Professor Malcolm H Levitt
Professor of Physical Chemistry
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Prof Malcolm Levitt joined the School of Chemistry at the University of Southampton in 2000, as Professor in Physical Chemistry. His main research area is Nuclear Magnetic Resonance (NMR), in which he has won several international prizes and has written a well-received textbook.
“Nuclear magnetic resonance (NMR) is well known in the form of Magnetic Resonance Imaging (MRI), where it is used routinely for medical scanning. But NMR is a much wider field than MRI, and is still under intensive development. I particularly like NMR as a research field since it combines deep principles of quantum mechanics with numerous real-world applications, including chemistry, biochemistry, physics, and medicine.”
Malcolm Levitt grew up in Hull and obtained his PhD from Oxford University in 1981, under the supervision of Professor Ray Freeman. He performed postdoctoral research with Shimon Vega in Israel and Richard Ernst at the ETH in Zürich (who received the Nobel Prize in Chemistry in 1991). He was then on the research staff at the Francis Bitter Magnet Laboratory at MIT, Boston, USA, for 4 years. He moved back to England as a Royal Society Research Fellow at the Centre for Superconductivity in Cambridge, before becoming a lecturer at the University of Stockholm, Sweden, where he was made a full professor in 1997. He moved back to England to take up a Professorship in Physical Chemistry at Southampton in April 2001.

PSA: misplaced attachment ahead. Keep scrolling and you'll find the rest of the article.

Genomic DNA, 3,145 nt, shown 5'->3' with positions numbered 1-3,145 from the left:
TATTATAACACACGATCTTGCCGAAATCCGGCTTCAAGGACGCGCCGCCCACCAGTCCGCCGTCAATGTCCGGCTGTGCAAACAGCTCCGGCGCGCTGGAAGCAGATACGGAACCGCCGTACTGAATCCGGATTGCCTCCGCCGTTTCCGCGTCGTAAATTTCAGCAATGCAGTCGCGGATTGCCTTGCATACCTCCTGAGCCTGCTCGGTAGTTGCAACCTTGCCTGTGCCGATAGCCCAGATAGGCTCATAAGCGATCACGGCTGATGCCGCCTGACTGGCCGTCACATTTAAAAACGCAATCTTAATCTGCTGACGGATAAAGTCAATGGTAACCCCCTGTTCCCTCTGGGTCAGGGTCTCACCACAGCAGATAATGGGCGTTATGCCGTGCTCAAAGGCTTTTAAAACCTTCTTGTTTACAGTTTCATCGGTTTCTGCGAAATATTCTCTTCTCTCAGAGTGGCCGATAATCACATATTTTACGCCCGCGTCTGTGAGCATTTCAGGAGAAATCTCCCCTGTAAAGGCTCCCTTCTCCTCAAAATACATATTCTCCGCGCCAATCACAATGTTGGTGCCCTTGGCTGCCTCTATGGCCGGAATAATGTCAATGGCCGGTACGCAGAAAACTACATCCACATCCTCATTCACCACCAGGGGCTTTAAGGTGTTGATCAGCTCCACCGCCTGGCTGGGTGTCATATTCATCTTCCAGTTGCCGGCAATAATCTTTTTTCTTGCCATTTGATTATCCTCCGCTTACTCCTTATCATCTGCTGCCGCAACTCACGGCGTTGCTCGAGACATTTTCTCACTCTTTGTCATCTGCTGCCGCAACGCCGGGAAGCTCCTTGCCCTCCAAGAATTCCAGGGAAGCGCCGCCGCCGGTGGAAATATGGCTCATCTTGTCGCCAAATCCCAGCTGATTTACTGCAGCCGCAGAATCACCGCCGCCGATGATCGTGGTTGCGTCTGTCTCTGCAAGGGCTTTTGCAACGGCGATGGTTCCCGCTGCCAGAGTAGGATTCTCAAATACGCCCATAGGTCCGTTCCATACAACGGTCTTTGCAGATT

Malcolm was elected Fellow of the Royal Society in 2007. He won the LATSIS research prize of the ETH-Zürich in 1985, the Göran Gustafsson prize in Chemistry in 1996, the Ampère prize from the International Society of Magnetic Resonance in 2005, the Günther Laukien prize in Nuclear Magnetic Resonance Spectroscopy in 2008, and the Russell Varian prize in Nuclear Magnetic Resonance in 2015. He is on the editorial boards of several journals, including the Journal of Magnetic Resonance and the Journal of Chemical Physics. He published Spin Dynamics, a textbook on Nuclear Magnetic Resonance, in 2001. The second Edition was published in 2007.
Apart from science, he composes music, plays jazz, paints and sketches, and is interested in art, languages and politics.